Latino trust in journalists and the 2016 U.S. general election: An analysis of voter responses.
Paper presented to the Minorities and Communication Division, AEJMC, TORONTO, Canada
Abstract: This paper reports qualitative and quantitative data from a national online panel survey of Latinos (N=720) after the 2016 U.S. presidential election. Participants reported in their closed-ended responses a level of distrust toward the news organizations that largely parallels national figures. In open-ended responses, Latinos cited cable news journalists most as trusted journalists, with additional differences by partisanship and whether individuals were U.S. or foreign born. Implications for political news consumption and identity are discussed.
How web comments affect perceptions of political interviews and journalistic control.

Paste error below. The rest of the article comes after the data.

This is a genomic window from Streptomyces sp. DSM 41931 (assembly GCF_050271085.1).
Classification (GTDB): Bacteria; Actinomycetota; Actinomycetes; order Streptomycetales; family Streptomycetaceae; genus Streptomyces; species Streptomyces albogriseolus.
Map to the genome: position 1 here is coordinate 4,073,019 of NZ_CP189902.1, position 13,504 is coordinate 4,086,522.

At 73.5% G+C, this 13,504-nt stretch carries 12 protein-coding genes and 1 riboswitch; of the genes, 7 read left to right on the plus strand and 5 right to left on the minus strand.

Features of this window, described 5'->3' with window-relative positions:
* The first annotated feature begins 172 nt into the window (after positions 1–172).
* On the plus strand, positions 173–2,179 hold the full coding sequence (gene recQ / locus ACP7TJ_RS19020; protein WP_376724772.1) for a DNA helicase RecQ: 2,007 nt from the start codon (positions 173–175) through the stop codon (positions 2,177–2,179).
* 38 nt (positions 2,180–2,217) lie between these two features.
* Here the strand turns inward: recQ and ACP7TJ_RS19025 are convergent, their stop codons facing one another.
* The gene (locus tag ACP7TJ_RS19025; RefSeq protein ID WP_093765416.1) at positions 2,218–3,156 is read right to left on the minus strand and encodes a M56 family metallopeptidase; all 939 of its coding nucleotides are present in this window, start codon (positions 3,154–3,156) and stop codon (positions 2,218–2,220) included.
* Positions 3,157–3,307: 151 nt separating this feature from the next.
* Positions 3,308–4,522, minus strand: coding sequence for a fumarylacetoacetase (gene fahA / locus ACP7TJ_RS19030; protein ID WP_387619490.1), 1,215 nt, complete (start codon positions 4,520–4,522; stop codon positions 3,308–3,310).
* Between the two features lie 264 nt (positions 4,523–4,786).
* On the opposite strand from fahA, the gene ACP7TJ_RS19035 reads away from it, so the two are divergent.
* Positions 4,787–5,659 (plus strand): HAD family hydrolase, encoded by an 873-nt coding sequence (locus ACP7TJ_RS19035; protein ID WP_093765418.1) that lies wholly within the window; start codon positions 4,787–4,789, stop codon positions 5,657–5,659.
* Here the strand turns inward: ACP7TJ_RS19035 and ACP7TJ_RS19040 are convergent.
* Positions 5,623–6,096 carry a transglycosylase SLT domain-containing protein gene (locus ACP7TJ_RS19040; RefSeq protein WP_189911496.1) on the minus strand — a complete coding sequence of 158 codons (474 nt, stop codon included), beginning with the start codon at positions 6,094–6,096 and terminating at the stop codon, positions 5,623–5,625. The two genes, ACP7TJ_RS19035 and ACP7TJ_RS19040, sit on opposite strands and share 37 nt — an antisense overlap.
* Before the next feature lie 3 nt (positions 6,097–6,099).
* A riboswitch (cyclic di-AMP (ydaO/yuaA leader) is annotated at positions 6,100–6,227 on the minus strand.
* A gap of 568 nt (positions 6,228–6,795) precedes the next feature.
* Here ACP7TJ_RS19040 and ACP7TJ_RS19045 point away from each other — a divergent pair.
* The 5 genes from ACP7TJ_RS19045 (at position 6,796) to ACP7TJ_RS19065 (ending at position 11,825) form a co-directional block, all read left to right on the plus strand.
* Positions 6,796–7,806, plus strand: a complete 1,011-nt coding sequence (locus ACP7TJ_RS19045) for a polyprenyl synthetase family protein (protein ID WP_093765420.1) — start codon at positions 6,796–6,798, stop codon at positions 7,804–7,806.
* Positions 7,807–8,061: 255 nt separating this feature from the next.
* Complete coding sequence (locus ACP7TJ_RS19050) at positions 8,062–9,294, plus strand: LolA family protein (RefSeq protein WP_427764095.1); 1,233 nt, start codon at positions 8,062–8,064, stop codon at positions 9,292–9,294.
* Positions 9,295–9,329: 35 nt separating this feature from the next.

Abstract: People are often exposed to polarized viewpoints in web comment sections. Inspired by attribution theory and framing theory, this article tests the effects of comments that frame a politician or a journalist as triggering evasiveness in a media interview. We compare attributions ascribing deceptiveness to the politician versus external attributions implicating the media situation. […]
Transitioning to solutions journalism: One newsroom’s shift to solutions-focused reporting.
Abstract: Solutions journalism — rigorous news reporting on how people are responding to social problems — has gained much attention in the past five years as newsrooms have looked for innovative ways to increase audience engagement. Several news outlets have launched solutions journalism initiatives. However, oftentimes news outlets separate their solution-focused news coverage from their […]